Kim held every position on the Goannas from President to Besso caretaker. The work he did was invaluable to the club. Especially when it came to writing the Bungarra to
sending out the telephone lists. The lists were a constant chore that we all had to take on and Kim had the unwanted job of having to send these out. It was a great success that everyone took on. Until one game when we only had a couple of players and Kim asked the gentleman in charge of the list that week did he call everyone? The answer was yes he called everyone he wanted to come. All five of them!
The boy from New castle he was fierce at the Ball and won a Gomi Trophy. His other claim to fame was to keep the boys amused with tales of his falling asleep after more than few beer fueled nights. Probably John travelled more trains in Tokyo asleep that any 9-5 Salaryman to bad he would never remember. John was always reliable too he jumped into presidency when Hrab’s had to go home and continued into the next year.
Peter was a great footballer and a character and a half. He always kept us amused with his tales of the night. His other claim to fame was that Peter was the Phantom. The conscience of the club and he was one of the best kept secrets. After every Bungarra the boys would wonder who the Phantom was and why they had been singled out.
Overseas guest teams – Hong Kong & Singapore
In those years we hosted the Hong Kong and Singapore. These tours stretched the resources of the goannas as we did not have any good grounds to play on. The Hong Kong boys had beaten us in Hong Kong and heard that we were below strength so they decided to come to Japan. They had not reckoned on our secret weapon the Goanna Girls who had taken them out on the Friday night they arrived. Many of them did not finish drinking until the early hours of the morning and then had to play football. We won the game and the drinking afterwards. The only casualty was Liz Darton who eventually married the boy she had drunk with.
The Singapore boys were harder to lead astray but the problem Kim and I had was that the ground that had been reserved for the game was a Baseball pitch at Senshu university and it wasn’t going to used on Sunday for our game until a catastrophe happened. Senshu had drawn their game on Tuesday and so they were going to play it on Sunday at the time we were going to use the ground! That afternoon the sky had fallen so I thought why not ring the American Base at Yokota they had plenty of grounds. I started with the gateman, got switched to a number of sergeants, lieutenants, a colonel and ended up with the headmaster! He said yes and I told Kim, who raced out on his motorbike in the rain and got the relevant papers. One day we had nothing and the next we had something! The game was played on the Sunday and was a great success and a tribute to Kim and his motorcycle!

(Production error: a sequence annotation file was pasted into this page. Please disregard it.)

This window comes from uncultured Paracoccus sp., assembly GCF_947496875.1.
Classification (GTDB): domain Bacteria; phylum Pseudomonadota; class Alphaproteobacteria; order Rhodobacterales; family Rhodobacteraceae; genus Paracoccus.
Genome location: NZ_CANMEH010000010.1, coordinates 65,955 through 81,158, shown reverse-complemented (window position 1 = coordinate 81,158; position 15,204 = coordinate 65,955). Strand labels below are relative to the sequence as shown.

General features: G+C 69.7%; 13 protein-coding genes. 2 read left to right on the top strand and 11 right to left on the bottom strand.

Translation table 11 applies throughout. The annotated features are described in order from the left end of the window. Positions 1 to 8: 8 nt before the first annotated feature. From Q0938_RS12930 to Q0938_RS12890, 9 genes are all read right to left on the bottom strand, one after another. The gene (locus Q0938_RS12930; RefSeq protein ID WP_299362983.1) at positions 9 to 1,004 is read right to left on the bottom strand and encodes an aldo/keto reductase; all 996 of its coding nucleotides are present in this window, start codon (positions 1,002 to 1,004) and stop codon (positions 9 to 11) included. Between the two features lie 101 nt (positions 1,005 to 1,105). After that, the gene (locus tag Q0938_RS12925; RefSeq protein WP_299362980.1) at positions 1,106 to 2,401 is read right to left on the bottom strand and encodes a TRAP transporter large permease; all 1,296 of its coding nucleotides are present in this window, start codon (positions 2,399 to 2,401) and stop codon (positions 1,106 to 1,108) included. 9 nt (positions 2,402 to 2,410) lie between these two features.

The Goannas were always lucky to have the support of the embassy in terms of using the facility and the young and old diplomats who supported us we have been lucky. The embassy started out showing the grand final and later let us uses the premises to have small parties and quiz nights. This was essential to the growth of the Goannas and without the help of the embassy the Goannas would have found it more difficult.
In those years we had two overseas trips one to Hong Kong and the other to Singapore. These were great as it gave the boys time to see some other Asian countries. We lost both games but we kept our heads high and full of alcohol. There was one incident that came to mind when a few of us were leaving a very “Posh” establishment called Joe Bananas. Outside of this establishment we thought it was sad that a poor Hong Kong Chinese gentlemanwas in the gutter face down…but alas it was not a Gentle Chinese fellow but a Goanna (Name withheld!) Who had eaten some bad chop-suey that day!
Finally the highlights of these years were the fun of creating a football club that has lasted more than twenty years. The friendships developed among the Aussie boys, Japanese and anyone else who wanted to kick a footy or a beer. Finally as the Irish would say the Craic.